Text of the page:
Egypt - 600 B.C.
“And if you take the wrong fork of the Nile beyond the city of Asyut, you might find yourself at Crocodilopolis, where a hungry crocodile can gobble up a girl your size in two bites.” Extending his arms toward the girl, he abruptly clapped his hands just inches from her nose, in imitation of a crocodile’s jaws.
She laughed. “Oh Ahmet, you don’t scare me with your fanciful tales. My father has made this journey many times; he knows the way to Bubastis, and I really think I’m old enough to go along, but he says maybe next year. Tell me about the festival again.”
“How many times can I tell the same story, Mina?”
“Until I get to see it with my own eyes.”
“Very well. There will be many boatloads of worshippers traveling down the Nile to Bubastis, to celebrate the festival of Bast, the cat-goddess. You well know how much Egyptians revere their cats. Worshippers who can’t travel to Bubastis gather along the river bank to greet the boats as they pass by. There is much singing and dancing and drinking, which is where your father comes in. He will sell more of his wine during this one festival than he does the whole rest of the year. At Bubastis, thousands of people gather and form a procession to the temple. It is a joyous occasion. There will be dancing girls, not much older than you; musicians playing flutes and lyres; women shaking sistrums and singing the praises of Bast. Many will bring statues of cats to leave at the temple as offerings, in the hope that Bast will protect them against diseases and evil spirits in the coming year. Some will bring their dead cats, which have been mummified, for burial at the temple. It is believed that Bast will guide the cat spirits, insuring their safe passage to the afterlife.”
“Ahmet!” It was Mina’s father. “Enough storytelling. If you don’t get the wine loaded we will be late for the festival. And if I don’t sell my wine, you will not be paid.”
“Ah Mina, you’re always getting me in trouble with your father. Now go and play, and let me finish my work.”
Mina and her beloved cat retreated to a hillock from which they could watch the loading of her father’s boat. Rows of large earthenware jugs containing the precious cargo of wine were carefully placed on board, and tied securely for the long journey. Food and drink enough for the two weeks they would be gone. Clothing and blankets. Gifts for friends and customers in Bubastis. Everything was to be in place by nightfall, so they could depart at dawn.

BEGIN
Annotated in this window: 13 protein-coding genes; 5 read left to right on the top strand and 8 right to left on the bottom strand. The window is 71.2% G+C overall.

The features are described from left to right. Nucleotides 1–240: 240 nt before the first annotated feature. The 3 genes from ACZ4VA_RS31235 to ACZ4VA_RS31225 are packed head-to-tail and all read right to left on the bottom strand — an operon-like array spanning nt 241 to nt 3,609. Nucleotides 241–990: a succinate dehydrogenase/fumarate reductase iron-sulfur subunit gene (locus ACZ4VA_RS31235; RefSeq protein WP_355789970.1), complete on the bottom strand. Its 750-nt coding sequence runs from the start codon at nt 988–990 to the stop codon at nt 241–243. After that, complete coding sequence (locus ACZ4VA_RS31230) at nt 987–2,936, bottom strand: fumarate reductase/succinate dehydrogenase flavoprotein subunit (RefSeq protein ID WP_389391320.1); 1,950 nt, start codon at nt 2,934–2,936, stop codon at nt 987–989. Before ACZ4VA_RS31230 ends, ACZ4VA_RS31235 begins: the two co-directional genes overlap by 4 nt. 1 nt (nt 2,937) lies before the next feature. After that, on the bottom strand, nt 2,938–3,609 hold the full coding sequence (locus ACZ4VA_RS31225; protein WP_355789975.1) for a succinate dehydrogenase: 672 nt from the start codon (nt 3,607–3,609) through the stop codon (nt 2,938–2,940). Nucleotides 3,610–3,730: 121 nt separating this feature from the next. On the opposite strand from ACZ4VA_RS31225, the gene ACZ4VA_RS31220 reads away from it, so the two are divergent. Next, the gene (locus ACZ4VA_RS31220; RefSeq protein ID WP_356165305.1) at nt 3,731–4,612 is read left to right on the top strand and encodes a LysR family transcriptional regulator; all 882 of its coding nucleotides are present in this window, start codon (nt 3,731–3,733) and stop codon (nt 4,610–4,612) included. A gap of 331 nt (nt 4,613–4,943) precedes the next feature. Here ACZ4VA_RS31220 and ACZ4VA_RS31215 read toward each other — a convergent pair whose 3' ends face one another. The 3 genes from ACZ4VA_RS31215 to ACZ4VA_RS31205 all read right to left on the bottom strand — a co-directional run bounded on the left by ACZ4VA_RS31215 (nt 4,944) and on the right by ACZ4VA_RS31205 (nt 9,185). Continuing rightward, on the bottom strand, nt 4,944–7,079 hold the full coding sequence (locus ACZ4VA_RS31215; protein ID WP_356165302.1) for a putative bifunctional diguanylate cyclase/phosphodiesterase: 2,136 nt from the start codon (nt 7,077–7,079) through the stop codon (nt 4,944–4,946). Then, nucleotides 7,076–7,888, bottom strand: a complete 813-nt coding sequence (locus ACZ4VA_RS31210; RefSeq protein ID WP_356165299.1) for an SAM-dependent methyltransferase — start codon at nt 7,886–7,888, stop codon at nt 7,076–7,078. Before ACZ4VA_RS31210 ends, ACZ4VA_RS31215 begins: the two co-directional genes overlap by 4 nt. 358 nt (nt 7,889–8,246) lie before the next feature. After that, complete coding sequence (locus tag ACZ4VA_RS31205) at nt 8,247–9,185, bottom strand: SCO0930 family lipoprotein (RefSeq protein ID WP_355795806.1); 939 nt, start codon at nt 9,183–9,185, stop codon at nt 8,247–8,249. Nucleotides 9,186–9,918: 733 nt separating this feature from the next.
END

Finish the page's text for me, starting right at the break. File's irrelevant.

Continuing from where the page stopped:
Mina had been, for the whole of her young life, an exceptionally obedient and respectful daughter. She realized that her father worked hard to provide his family with comforts and luxuries unavailable to most people, and she was appreciative. But on this day, for the first time, she had an overwhelming desire to disobey her father, to somehow accompany him to the cat festival that so excited her imagination. But she knew, in her heart, that her father would be disappointed in her if she defied him in any way. She resigned herself to waiting patiently for permission to go, maybe next year.
Mina awoke very early the next morning. She looked about the room for her constant companion, her orange tabby cat. There was no sign of her. Mina changed into her favorite dress, made of fine ivory-colored linen with a lavender sash, and her new papyrus sandals. She walked to the garden where she found her cat sleeping beneath a safflower plant.
“Wake up, my pet. We must see father off on his journey.”
The cat lifted its head, gave a long, lazy stretch and presented itself to Mina for a scratch behind the ears.
“Is this why you’re so devoted to me? You need someone around to scratch your head?”
The cat rubbed against Mina’s leg, purring contentedly.
“I think we should help with the morning meal, my pet,” said Mina, as she turned back toward the house. But instead of following her mistress, the cat raced down toward the water’s edge, up the loading ramp, and onto the boat.
“Wait, come back!” cried Mina. “What’s gotten into you?”
Mina hurried down and scampered onto the boat.
“Come out, my pet. Where are you?”
She searched behind the stores of food and under the clothing and blankets.
“Father will be leaving soon. Come out from your hiding place, mischievous cat.”
Mina noticed a channel that ran behind the back row of wine jugs. It was just wide enough for her to crawl into, which she did. And there, curled up at the far end, was the cat.
“Come now, this is no time for your silly games.”
The cat was oblivious to her demands.
Mina heard footsteps on the ramp. She peeked out and saw Ahmet crossing the deck. He seemed to be taking inventory, making sure that all the supplies were on board.
As he approached the rows of wine jugs, he noticed the end of a lavender sash just barely visible behind the last row.
“What a fine day to begin a journey,” he said, as he pushed a blanket into the space behind the jugs. “I hope that all who embark, however inexperienced they may be, are prepared for the pleasures and perils that await.”
So begins "The Cryptic Cat"....